- Why do you wish to participate in Semester at Sea as a gap year student and how does it fit into your long-term academic plan?
- Academic Letter of Recommendation
- Optional items – SAT or ACT scores and proof of admission to an accredited college or university
Gap Year Information Sheet
Why choose Semester at Sea for your gap year?
Give your future a kick start
The broad exposure of Semester at Sea provides a comparative global education experience. This is incredibly valuable for gap year students in narrowing their field of study, choosing a major, and thinking about future opportunities to study, volunteer, or work abroad.
Define Your World
As a gap year student on Semester at Sea, you will get a taste of the entire world as you explore 8-12 international ports and communities, attend classes on global topics with students from around the world, and take part in service projects and cross-cultural opportunities in port. You will then be more prepared to head off to college with a defined sense of the world and a clearer understanding of your own strengths and interests.
Prepare for College
Some options for additional support for gap students include an seminars on preparing for college, informal mentoring with upperclassmen, academic tutoring, access to shipboard faculty, involvement in student clubs and activities, and reflection activities after each port and at the end of the voyage.
On Semester at Sea voyages, gap year students are fully mainstreamed in with the shipboard community, but we do offer some additional support that students can choose to utilize. The Resident Director for Academic Success will provide support for gap students throughout the voyage. This RD will set up an initial meeting to give gap students the opportunity to connect with their peers, ask questions, and explore common interests. After this initial gathering, the students can decide whether or not they wish to continue meeting as a group.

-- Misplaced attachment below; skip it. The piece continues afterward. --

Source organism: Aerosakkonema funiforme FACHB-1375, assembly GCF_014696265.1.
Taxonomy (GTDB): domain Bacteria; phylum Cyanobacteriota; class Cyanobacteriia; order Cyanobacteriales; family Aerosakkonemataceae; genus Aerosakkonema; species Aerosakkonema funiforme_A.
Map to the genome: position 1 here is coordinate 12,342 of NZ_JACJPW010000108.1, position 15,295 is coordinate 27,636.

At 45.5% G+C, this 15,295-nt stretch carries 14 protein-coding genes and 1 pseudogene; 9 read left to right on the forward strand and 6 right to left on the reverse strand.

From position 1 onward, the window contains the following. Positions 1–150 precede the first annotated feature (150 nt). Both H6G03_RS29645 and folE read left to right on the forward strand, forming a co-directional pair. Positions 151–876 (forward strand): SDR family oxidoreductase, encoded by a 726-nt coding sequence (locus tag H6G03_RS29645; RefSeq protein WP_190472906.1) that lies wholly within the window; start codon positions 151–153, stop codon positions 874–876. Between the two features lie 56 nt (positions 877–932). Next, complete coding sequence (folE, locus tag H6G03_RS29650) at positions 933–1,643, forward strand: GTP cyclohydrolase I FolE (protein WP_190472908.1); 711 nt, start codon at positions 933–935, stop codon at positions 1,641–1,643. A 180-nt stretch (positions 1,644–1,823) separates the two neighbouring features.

What do gap year alumni have to say about how Semester at Sea prepared them for college?
After traveling the globe for a semester my desires and goals have become much more focused. I feel much more motivated to do well in my studies and I have taken much more interest in global issues. My hope is to major in international studies, whereas before I had no idea what where my interests lay.
My experiences prepared me for life, not just for college. After SAS, I was academically, socially and emotionally more than ready for college…I realized several aspects of my personality, and during SAS, my true personality showed up, and I was exposed to a whole new spectrum of myself…I loved it so much that I came back for another voyage, and I’m positive that I will sail again in future, not just once, but multiple times. MV Explorer is home for me.
One of the most valuable things I took away from my experience was the relationships I made aboard the MV Explorer, some of which I continue to connect with. They were all current college students, and offered me great advice when I began my freshman orientation during the fall after my summer voyage.
We learned a lot [about] how to live with others who are completely different [from each other] and still have respect and a lot of fun together and still hold our friendship until this day.